Posts Tagged ‘friendship’

18 Questions to Ask in an Accountability Friendships

Accountability Friendship Following Jesus in this world is tough – we can’t do it alone. Ladies, we need to partner together and hold each other accountable. During my time in college, I made some amazing godly female friends. One of those friends has become my accountability friend. We are separated by countries now, but we still plan intentional time to talk about life. Our intentional Skype dates continue to impact me spiritually. I have experienced first hand the power of accountability friendship and for that reason, I want to encourage you to seek out this relationship. (more…)

When You Lose Your Friends because of Your Beliefs

When you've lost your friends and feel alone. Since starting college, I have lost a few really good friends because of my faith. Both of them told me we could not be friends because my beliefs did not match up with their beliefs. This is something that is incredibly hard to hear. Even though the Bible warns us that we will lose friends and people won’t like us, it is hard to have someone you love turn their back on you.

Here are 5 lessons I took away from both experiences and from the story of Joseph:

1) God’s plans are still perfect even though we might not understand them.

Early in the story of Joseph, his brothers desert him. Essentially, Joseph loses the only friends he knows. In that moment, Joseph had no idea how God would use the pain of being deserted for his glory. We may not understand why losing a friend is part of God’s plan, but we can put our trust in God and believe that good things will come out of the pain.

In Genesis 43, there was a severe famine in Canaan. Imagine how confused all the people were. How long will this last? Are we going to die? Why is God doing this? No one could see God’s big picture – this famine would reunite Jacob and his sons with Joseph. The brothers were going to be given food in plenty and taken care of for life, but in the moment they felt only pain and hunger. In the end, Joseph and his brothers understood why God had the famine –  to reunite father and son and to give an opportunity for Joseph to show his brothers forgiveness.

2) No one can change God’s plan.

Here is Joseph’s response to his brothers: “…I am your brother Joseph, whom you sold into Egypt. Now do not be grieved or angry with yourselves, because you sold me here, for God sent me before you to preserve life. For the famine has been in the land these two years, and there are still five years in which there will be neither plowing nor harvesting. God sent me before you to preserve for you a remnant in the earth, and to keep you alive by a great deliverance. Now, therefore, it was not you who sent me here, but God; and He has made me a father to Pharaoh and lord of all his household and ruler over all the land of Egypt.” – Genesis 45:4-8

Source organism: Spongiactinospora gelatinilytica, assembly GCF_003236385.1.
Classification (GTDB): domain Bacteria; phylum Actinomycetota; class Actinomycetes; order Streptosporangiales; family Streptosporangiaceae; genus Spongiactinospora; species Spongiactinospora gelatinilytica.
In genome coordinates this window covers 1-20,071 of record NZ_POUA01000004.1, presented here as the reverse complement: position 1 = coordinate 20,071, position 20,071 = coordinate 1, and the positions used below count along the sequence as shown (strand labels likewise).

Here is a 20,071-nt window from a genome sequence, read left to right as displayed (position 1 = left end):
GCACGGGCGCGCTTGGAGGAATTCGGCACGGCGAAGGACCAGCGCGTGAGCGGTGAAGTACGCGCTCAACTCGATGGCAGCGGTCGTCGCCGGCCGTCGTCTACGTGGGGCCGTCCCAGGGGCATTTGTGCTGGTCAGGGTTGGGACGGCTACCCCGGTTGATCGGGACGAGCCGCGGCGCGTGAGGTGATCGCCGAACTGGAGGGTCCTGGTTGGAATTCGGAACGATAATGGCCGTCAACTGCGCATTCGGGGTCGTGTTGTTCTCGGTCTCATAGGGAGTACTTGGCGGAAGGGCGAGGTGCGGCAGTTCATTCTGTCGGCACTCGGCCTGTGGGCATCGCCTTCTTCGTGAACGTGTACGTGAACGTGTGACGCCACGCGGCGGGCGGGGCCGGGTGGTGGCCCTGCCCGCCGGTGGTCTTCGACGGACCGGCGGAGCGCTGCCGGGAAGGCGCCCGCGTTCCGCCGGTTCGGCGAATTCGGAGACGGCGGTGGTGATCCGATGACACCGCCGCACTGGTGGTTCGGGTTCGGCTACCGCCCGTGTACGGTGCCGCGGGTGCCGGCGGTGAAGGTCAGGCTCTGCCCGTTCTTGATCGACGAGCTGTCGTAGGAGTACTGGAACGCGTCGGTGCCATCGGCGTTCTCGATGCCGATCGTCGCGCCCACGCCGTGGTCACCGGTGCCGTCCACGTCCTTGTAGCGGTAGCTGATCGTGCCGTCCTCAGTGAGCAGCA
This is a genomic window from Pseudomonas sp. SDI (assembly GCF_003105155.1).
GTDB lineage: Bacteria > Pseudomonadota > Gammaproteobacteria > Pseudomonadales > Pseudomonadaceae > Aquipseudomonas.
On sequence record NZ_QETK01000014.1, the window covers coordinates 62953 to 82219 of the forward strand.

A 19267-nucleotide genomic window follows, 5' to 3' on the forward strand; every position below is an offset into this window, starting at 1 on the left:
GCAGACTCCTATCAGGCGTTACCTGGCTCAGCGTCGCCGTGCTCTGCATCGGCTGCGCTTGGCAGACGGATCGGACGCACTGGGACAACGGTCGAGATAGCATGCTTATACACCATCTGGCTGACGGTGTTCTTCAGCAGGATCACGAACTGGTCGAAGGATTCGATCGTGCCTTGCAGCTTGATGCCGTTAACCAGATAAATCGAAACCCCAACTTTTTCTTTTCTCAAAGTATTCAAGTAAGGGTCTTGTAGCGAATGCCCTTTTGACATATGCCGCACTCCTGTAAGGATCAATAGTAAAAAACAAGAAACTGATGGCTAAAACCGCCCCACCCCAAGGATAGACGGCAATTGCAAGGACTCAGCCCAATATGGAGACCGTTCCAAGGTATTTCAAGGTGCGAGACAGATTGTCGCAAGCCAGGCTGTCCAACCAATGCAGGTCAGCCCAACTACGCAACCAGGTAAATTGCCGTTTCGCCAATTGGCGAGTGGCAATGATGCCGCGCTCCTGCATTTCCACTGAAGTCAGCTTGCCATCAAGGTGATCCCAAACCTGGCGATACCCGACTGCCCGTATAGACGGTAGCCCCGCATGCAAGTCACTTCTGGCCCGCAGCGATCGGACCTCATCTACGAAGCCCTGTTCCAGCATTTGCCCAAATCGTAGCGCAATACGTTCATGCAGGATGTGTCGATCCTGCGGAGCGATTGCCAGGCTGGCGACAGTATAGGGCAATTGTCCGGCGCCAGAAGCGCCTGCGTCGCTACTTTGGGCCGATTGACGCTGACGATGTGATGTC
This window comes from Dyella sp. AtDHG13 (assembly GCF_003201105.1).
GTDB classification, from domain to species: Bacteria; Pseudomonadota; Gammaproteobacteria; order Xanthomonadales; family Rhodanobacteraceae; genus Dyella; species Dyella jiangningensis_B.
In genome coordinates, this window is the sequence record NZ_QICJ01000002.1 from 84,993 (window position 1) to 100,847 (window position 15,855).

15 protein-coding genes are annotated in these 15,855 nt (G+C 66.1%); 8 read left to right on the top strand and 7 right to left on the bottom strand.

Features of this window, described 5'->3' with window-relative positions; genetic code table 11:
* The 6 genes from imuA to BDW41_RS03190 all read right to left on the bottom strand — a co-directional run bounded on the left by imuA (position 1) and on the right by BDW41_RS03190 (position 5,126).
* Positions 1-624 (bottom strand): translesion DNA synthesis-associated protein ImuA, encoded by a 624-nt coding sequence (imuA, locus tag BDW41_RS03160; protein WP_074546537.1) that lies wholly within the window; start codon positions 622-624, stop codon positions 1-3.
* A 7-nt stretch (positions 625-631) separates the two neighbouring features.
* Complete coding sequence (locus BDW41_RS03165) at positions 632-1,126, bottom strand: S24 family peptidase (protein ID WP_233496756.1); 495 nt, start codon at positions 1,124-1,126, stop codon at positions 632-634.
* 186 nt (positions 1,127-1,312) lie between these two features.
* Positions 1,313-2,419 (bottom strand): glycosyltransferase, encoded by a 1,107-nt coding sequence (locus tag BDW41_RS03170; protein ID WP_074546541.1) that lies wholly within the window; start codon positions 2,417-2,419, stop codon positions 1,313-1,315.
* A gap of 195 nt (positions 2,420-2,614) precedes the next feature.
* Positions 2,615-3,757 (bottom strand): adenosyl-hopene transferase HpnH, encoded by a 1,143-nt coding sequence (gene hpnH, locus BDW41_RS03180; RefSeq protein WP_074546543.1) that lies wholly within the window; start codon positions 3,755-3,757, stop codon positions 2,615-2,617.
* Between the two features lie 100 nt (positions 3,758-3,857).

Joseph’s brothers tried to control the situation by selling Joseph to Egypt, but Joseph realized that God had sent him to Egypt for a reason. God used Joseph’s brothers desertion to save lives in Egypt.

3) God’s plan is hidden to unbelievers. 

“We declare God’s wisdom, a mystery that has been hidden and that God destined for our glory before time began.1 Corinthians 2:7.

We don’t know if Joseph’s brothers were Christians or not, but their actions of selling their brother and lying to their father are not very Christ-like. Thus, God’s plan for Joseph remained hidden.

4) We have to continue to love them.

How easy would it have been for Joseph to hate his brothers? Instead, he choose to love them. Joseph blessed his brothers with gifts, food, and spared their lives. Think about the friends who have turned their back on you. We have to continue loving them.

When we are confronted with conflict, we usually respond by defending ourselves and our actions. What if we responded with the gospel? We should respond with grace, love, peace, and mercy. When my friend said goodbye, I wanted to defend myself. I practically listed all the ways I had been a good friend to her in the past. I wonder, would the situation have ended differently if I responded with the gospel? In a loving way, I should have apologized for hurting her. In a graceful way, I should have asked how I could be a better friend. In a peaceful way, I should have said I will not change my beliefs, but I don’t love you any less for your beliefs.

5) Always return to scripture.

As humans, we tend to get self-righteous. An amazing thing happened because of the situations with my friends – my faith grew stronger. Before I was confronted about my beliefs, I knew what I believed, but I did not know why. Confrontation forced me to turn to scripture to find the answers. Any time we are questioned, return back to scripture so you will understand why you believe what you believe.

 


God warns us that people will hate us. “And you will be hated by all for my name’s sake. But the one who endures to the end will be saved.” – Matthew 10:22. It hurts when people, especially people you love, hate you. God warns us that this will happen, and he commands us to endure.

Friend, I know how hard it is to lose a friend because of your beliefs. Remember that God has a perfect plan for you. He will use this situation for his glory. Surround yourself with a community of believers who will help you through this challenging time.

Save